4. Supervise the device in Apple Configurator 2. This will erase the device.
  5. Set up the newly supervised device until you get to the home screen.
  6. Create another non-encrypted backup of the device that was just set up. Be sure to archive this backup and make a backup copy of it as well.
  7. Use Terminal to locate the file containing supervision data in both backups:
    • Navigate to ~/Library/Application Support/MobileSync/Backup and cd into the folder of one of the backups.
    • Type sqlite3 Manifest.db and hit Enter.
    • Query the database by typing select fileID from files where relativePath = 'Library/ConfigurationProfiles/CloudConfigurationDetails.plist'; and hitting Enter.
    • Note down the string of text that the query outputs. This is the name of the file containing the supervision data.
    • Do the same for the other backup. It should return the same name both times.
  8. Locate the file with that name in both backups. It is usually in the 1e folder.
  9. Replace the file in the first (unsupervised) backup with the file from the second (supervised) backup. This (first) backup now becomes supervised.
  10. Restore this modified (first) backup to the same device. The device is now supervised and all the data from the old (unsupervised) backup restored.

Be sure to make a backup of the backup before modifying to prevent data loss!

2

Inspired by the comment of jdslab I was able to supervise my iOS device (while keeping most data) by creating, modifying and restoring one single backup.

The process is as follows.

  1. Create a non-encrypted backup of the iOS device on a Mac. Click on "Manage Backup", right-click the new backup and choose "Archive" in order to prevent the backup from being overwritten by a newer backup.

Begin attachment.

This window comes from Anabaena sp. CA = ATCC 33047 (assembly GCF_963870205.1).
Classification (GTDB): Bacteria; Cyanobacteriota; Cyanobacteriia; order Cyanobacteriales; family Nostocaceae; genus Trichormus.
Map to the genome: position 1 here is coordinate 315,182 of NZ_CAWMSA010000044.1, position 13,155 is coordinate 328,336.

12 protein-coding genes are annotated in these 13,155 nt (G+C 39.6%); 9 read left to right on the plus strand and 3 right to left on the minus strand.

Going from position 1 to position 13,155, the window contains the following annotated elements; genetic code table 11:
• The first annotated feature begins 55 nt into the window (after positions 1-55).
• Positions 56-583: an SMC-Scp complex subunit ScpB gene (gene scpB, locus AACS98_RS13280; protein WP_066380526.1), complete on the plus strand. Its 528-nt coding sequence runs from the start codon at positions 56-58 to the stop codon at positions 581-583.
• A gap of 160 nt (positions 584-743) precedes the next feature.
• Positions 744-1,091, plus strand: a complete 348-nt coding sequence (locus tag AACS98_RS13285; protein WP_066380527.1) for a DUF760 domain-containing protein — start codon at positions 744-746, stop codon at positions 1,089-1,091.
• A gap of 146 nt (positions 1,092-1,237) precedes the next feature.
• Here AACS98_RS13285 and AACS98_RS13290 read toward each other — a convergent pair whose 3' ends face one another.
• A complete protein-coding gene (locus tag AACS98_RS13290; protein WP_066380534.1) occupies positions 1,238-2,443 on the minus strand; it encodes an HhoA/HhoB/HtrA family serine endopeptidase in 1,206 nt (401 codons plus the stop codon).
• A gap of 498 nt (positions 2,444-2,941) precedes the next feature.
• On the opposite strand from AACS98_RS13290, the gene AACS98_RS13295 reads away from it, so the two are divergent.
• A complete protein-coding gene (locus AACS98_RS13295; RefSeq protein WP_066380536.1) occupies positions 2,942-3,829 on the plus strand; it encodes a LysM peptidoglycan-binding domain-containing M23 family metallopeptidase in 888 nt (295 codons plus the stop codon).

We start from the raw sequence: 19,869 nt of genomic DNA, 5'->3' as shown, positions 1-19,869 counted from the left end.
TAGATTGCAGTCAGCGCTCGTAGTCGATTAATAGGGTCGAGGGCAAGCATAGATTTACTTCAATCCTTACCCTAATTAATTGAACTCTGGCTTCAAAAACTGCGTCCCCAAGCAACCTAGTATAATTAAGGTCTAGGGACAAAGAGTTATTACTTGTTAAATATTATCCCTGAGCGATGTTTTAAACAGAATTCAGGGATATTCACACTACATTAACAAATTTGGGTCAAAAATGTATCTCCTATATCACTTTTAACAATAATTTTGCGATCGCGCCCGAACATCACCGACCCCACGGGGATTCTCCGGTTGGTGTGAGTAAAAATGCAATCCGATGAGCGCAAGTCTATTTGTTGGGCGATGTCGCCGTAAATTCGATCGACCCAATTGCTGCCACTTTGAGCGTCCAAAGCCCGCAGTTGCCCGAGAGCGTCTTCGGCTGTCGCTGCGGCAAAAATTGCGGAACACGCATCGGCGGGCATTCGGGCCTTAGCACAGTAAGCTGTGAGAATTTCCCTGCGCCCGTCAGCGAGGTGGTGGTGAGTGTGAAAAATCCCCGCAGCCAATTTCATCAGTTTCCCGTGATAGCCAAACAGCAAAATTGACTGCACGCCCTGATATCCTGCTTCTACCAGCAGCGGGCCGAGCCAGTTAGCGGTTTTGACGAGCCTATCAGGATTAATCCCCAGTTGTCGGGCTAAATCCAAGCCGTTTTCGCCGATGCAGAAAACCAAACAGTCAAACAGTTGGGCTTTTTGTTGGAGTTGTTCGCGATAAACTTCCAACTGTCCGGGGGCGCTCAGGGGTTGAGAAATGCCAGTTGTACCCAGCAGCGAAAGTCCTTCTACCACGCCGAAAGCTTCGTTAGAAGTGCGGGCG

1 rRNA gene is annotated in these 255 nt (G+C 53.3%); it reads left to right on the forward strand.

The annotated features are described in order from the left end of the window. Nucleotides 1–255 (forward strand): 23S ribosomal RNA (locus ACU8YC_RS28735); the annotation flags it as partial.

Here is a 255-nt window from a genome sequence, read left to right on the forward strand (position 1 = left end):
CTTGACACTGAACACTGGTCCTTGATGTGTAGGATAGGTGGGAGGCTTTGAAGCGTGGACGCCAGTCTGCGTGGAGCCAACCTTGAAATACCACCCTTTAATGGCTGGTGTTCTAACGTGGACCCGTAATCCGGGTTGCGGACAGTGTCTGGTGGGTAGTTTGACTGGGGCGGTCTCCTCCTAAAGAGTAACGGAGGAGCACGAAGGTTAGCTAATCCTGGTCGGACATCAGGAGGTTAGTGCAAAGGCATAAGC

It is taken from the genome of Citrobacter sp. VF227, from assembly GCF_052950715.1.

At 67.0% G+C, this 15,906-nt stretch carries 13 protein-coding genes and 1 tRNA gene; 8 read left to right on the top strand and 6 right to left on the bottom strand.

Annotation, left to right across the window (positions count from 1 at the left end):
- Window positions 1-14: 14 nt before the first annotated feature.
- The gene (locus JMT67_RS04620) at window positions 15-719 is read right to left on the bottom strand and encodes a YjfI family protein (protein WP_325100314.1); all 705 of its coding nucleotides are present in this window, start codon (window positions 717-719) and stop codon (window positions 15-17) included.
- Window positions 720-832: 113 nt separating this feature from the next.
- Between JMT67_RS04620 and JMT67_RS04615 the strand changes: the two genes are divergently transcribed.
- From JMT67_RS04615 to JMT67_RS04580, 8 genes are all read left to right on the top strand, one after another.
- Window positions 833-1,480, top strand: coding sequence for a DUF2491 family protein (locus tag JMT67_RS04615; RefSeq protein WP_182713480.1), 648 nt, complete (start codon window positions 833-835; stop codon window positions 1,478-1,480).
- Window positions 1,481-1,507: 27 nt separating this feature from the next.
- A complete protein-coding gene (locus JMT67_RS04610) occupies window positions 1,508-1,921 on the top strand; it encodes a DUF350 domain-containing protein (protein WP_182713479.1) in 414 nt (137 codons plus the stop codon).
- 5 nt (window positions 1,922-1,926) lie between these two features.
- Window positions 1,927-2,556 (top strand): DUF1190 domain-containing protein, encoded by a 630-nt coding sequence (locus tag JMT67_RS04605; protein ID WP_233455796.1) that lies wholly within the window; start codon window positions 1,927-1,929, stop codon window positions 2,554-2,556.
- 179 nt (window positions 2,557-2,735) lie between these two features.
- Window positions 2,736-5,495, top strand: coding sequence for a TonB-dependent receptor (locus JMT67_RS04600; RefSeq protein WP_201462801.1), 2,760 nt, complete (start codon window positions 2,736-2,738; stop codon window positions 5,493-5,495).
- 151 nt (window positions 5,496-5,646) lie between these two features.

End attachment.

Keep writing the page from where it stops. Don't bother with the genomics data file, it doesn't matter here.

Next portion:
2. Make a backup of the backup. Locate the backup at ~/Library/Application Support/MobileSync/Backup and copy the newly made backup to another location (e.g. Desktop). This is in case something gets messed up when we modify the backup later.

  3. Use Terminal to locate the file containing supervision data the backup:

    • Navigate to ~/Library/Application Support/MobileSync/Backup and cd into the folder of one of the backups.
    • Type sqlite3 Manifest.db and hit Enter.
    • Query the database by typing select fileID from files where relativePath = 'Library/ConfigurationProfiles/CloudConfigurationDetails.plist'; and hitting Enter.
    • Note down the string of text that the query outputs. This is the name of the file containing the supervision data.
  4. Locate the file with that name in the backup. It is usually in the 1e folder.

  5. Rename the file by adding the .plist extension and open it with Xcode.

  6. In Xcode change the value of IsSupervised to YES and save the file.

  7. Rename the file back to the original name (remove the .plist extension).

  8. The backup now becomes supervised.

  9. Restore this modified backup to the same device. The device is now supervised and all the data from the backup restored.

The backup did not preserve all data unfortunately. After restoring the backup I had to login to some apps again, I lost all open tabs in the Safari browser (since I don't sync with iCloud) and I lost my Signal chat history. However this seems to be normal behavior when restoring (unencrypted) iOS backups.

1
  • I was able to enable supervised mode in much the same way on an encrypted backup using the iMazing app (trial worked fine) to edit the backup. The CloudConfigurationDetails.plist was in SystemSharedContainers/SysSharedContainerDomain-systemgroup.com.apple.configurationprofiles/Library/ConfigurationProfiles. Copy to desktop, edit with xCode, delete the old one, copy in the edited one worked fine. I restored the backup by copying it from the iMazing location to the regular one.
    – RyanM
    Commented Jun 14 at 18:56